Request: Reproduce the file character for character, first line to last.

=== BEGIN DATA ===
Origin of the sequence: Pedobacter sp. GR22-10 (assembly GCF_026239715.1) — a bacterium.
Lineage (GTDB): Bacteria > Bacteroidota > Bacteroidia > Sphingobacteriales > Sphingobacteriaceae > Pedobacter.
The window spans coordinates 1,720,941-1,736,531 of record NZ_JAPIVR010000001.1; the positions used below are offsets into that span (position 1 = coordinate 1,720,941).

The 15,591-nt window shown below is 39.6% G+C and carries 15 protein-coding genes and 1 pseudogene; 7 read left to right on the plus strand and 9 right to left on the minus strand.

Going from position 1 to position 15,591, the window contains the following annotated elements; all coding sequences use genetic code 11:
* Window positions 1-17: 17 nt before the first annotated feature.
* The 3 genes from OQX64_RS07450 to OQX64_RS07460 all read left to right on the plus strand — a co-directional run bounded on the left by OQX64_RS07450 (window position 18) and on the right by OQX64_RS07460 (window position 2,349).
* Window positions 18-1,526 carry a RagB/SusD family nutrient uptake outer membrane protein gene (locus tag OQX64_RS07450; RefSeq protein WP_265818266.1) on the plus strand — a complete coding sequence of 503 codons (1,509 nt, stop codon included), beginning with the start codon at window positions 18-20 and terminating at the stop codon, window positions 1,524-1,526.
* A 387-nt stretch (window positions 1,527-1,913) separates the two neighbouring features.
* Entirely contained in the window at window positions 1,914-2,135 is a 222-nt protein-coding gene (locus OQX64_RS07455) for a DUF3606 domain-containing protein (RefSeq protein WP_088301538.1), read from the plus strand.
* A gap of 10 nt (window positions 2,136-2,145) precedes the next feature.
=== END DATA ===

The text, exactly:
Origin of the sequence: Pedobacter sp. GR22-10 (assembly GCF_026239715.1) — a bacterium.
Lineage (GTDB): Bacteria > Bacteroidota > Bacteroidia > Sphingobacteriales > Sphingobacteriaceae > Pedobacter.
The window spans coordinates 1,720,941-1,736,531 of record NZ_JAPIVR010000001.1; the positions used below are offsets into that span (position 1 = coordinate 1,720,941).

The 15,591-nt window shown below is 39.6% G+C and carries 15 protein-coding genes and 1 pseudogene; 7 read left to right on the plus strand and 9 right to left on the minus strand.

Going from position 1 to position 15,591, the window contains the following annotated elements; all coding sequences use genetic code 11:
* Window positions 1-17: 17 nt before the first annotated feature.
* The 3 genes from OQX64_RS07450 to OQX64_RS07460 all read left to right on the plus strand — a co-directional run bounded on the left by OQX64_RS07450 (window position 18) and on the right by OQX64_RS07460 (window position 2,349).
* Window positions 18-1,526 carry a RagB/SusD family nutrient uptake outer membrane protein gene (locus tag OQX64_RS07450; RefSeq protein WP_265818266.1) on the plus strand — a complete coding sequence of 503 codons (1,509 nt, stop codon included), beginning with the start codon at window positions 18-20 and terminating at the stop codon, window positions 1,524-1,526.
* A 387-nt stretch (window positions 1,527-1,913) separates the two neighbouring features.
* Entirely contained in the window at window positions 1,914-2,135 is a 222-nt protein-coding gene (locus OQX64_RS07455) for a DUF3606 domain-containing protein (RefSeq protein WP_088301538.1), read from the plus strand.
* A gap of 10 nt (window positions 2,136-2,145) precedes the next feature.